Every year when the school year begins, a new class of freshmen becomes acquainted with the strange and time-honored traditions of hazing that exist on high school and college campuses.
Like veterans and childhood abuse survivors, some hazing alums believe that these barbaric practices serve to draw new students closer to a tight-knit community. But this reasoning is often a thin veneer for what's essentially criminal activity.
Not convinced? Check out these five ways in which hazing can potentially get you arrested.
1. Hazing Can Kill.
Unfortunately, every year college students are killed by the hazing rituals that their fraternities or organizations hold so dear. The lion's share of them include binge drinking, which can lead to death.
Forcing a pledge or new initiate to guzzle heroic amounts of libations or running a medieval-style gauntlet may be steeped in tradition, but that tradition will seem a little less rich when you're sitting in a holding cell awaiting a verdict in your manslaughter case.
2. On the Hook for Minors.
As hazing often involves minors committing illegal acts, it is important to remember that adults who persuade minors to commit crimes can be found guilty of contributing to the delinquency of a minor. This can even hold true for 18-year-old high school seniors who contribute to the delinquency of underclassmen.
3. Booze, Booze, Booze.
Hazing and alcohol seem to go together like peanut butter and jelly. But a drunken hazing ritual involving anyone under the age of 21 can end with every participant being arrested for serving alcohol to minors.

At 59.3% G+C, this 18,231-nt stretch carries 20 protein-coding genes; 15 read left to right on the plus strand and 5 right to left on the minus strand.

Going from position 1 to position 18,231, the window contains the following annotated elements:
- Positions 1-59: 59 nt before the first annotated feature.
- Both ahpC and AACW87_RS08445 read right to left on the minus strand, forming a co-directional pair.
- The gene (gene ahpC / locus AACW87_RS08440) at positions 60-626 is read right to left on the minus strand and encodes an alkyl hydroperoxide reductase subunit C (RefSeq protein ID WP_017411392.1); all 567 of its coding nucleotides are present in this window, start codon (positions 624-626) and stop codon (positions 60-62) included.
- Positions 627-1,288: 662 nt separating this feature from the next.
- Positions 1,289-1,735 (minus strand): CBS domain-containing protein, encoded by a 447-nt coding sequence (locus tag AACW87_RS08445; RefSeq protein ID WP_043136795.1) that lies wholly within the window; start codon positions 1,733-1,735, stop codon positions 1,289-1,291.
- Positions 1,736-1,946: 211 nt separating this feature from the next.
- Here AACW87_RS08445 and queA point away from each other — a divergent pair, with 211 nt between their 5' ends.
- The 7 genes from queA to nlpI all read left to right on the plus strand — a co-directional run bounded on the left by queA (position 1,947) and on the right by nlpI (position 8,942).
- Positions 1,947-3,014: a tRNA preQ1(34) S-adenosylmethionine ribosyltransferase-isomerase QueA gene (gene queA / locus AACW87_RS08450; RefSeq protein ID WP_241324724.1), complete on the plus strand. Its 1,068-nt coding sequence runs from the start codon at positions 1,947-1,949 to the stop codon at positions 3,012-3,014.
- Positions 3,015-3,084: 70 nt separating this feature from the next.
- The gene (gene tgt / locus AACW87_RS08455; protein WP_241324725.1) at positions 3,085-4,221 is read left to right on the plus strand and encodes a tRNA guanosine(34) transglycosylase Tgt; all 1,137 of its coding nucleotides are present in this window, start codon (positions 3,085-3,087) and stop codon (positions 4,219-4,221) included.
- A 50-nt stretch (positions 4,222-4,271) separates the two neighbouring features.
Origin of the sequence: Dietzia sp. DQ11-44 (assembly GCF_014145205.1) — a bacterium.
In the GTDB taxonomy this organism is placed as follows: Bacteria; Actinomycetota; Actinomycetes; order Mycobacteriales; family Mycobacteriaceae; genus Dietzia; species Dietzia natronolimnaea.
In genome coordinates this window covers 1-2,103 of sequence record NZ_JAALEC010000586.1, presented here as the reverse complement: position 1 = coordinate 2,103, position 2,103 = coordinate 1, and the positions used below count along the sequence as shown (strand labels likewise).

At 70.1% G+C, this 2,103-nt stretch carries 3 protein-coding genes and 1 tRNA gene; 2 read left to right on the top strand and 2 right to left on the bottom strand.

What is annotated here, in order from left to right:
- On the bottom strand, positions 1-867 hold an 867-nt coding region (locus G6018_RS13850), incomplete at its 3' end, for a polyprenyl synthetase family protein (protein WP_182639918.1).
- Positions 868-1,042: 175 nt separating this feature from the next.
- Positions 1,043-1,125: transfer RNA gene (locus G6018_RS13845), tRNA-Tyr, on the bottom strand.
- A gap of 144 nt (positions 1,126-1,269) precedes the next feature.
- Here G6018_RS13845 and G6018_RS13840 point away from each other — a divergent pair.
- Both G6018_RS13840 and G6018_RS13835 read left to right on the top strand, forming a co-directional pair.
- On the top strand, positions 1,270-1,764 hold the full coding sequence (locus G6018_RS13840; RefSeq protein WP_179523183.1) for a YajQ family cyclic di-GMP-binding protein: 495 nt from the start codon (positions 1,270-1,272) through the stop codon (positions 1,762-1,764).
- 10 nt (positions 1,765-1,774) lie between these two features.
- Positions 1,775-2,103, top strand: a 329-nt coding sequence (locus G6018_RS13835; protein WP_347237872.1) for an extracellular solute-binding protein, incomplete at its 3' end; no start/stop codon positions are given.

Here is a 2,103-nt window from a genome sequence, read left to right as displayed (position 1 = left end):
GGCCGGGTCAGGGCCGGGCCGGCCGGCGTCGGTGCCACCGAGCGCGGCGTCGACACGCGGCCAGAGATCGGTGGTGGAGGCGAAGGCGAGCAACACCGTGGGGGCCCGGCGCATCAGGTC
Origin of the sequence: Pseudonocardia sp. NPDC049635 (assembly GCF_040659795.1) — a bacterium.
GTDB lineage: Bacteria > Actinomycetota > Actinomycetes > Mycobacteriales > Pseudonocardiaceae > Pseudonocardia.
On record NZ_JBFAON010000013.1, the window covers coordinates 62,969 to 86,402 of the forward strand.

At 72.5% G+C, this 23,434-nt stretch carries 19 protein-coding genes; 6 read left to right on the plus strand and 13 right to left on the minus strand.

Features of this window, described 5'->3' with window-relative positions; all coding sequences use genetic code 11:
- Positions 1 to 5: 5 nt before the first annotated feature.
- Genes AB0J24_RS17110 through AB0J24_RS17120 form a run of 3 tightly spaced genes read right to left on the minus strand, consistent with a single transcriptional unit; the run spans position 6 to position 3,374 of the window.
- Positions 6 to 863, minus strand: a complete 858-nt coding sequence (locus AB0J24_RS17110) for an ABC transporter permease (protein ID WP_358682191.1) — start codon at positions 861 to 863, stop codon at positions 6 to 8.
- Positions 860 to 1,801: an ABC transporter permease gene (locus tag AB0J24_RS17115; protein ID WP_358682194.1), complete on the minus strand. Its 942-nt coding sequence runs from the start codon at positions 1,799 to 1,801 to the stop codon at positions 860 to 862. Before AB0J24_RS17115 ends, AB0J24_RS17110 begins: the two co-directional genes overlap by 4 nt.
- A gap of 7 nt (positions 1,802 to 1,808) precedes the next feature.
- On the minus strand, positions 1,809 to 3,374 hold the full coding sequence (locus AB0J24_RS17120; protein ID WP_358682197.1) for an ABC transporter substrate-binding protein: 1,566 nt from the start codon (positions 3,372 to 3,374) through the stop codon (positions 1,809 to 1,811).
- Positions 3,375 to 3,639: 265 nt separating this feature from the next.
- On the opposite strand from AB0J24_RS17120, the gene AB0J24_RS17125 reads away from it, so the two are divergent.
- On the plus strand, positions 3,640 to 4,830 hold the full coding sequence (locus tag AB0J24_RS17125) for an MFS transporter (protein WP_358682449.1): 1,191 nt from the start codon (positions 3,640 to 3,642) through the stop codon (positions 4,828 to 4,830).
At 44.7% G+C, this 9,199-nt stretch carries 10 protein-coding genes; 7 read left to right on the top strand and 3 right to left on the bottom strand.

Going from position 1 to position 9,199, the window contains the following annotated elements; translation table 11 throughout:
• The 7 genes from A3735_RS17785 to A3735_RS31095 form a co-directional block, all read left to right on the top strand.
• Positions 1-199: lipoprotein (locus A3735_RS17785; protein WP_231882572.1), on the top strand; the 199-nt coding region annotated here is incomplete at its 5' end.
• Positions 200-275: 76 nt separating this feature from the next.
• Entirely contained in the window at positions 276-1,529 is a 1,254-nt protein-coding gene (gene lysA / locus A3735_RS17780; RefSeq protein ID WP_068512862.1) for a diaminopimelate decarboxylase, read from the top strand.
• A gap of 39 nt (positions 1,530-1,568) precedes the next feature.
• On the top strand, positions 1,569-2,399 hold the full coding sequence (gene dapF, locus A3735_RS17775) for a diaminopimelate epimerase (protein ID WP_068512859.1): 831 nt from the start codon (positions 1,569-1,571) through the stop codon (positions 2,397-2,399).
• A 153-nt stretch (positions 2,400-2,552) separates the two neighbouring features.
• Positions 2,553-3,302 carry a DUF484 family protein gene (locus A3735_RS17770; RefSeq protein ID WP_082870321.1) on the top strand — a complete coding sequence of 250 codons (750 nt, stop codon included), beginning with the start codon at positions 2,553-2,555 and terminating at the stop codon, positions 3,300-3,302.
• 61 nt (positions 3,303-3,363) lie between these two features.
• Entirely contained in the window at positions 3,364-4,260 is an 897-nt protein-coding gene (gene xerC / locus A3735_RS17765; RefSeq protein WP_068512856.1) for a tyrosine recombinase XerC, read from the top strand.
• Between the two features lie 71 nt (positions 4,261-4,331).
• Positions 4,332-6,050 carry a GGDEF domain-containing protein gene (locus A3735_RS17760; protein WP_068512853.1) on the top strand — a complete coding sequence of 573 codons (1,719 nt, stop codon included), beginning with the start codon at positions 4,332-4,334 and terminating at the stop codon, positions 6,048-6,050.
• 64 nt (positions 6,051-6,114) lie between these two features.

Not only can hazing victims and participants be slapped with minor in possession charges, but their hazing masters can be arrested under separate laws, like California's, for providing that alcohol to a minor.
4. Hazing Itself Is Illegal in Most States.
In states like New York, there are specific statutes that criminalize hazing, meaning prosecutors won't have to think creatively about what criminal acts apply so long as the hazing itself was reckless and caused injury to the victim.
Forty-four states now have some form of anti-hazing law, according to StopHazing.org, making it even easier to get arrested for hazing in all but six states.
5. Accessories Are Still Guilty.
Don't think that keeping your hands clean of the actual hazing in your organization will protect you from having your willfully ignorant rear-end thrown in the slammer.
Accessories to hazing can be found guilty just as easily as the actual perpetrators, regardless of whether participation is before or after the hazing occurred.
School organizations can be very fulfilling, but hazing traditions can give your education a case of arrested development.
- Northbridge High Football Players Accused Of Hazing Freshman (Boston's WBZ-TV)
- Is Hazing Illegal? (FindLaw's Blotter)
- FAMU Hazing: 12 Charged With Manslaughter (FindLaw's Blotter)
- 22 NIU Frat Members Charged in Hazing Death (FindLaw's Blotter)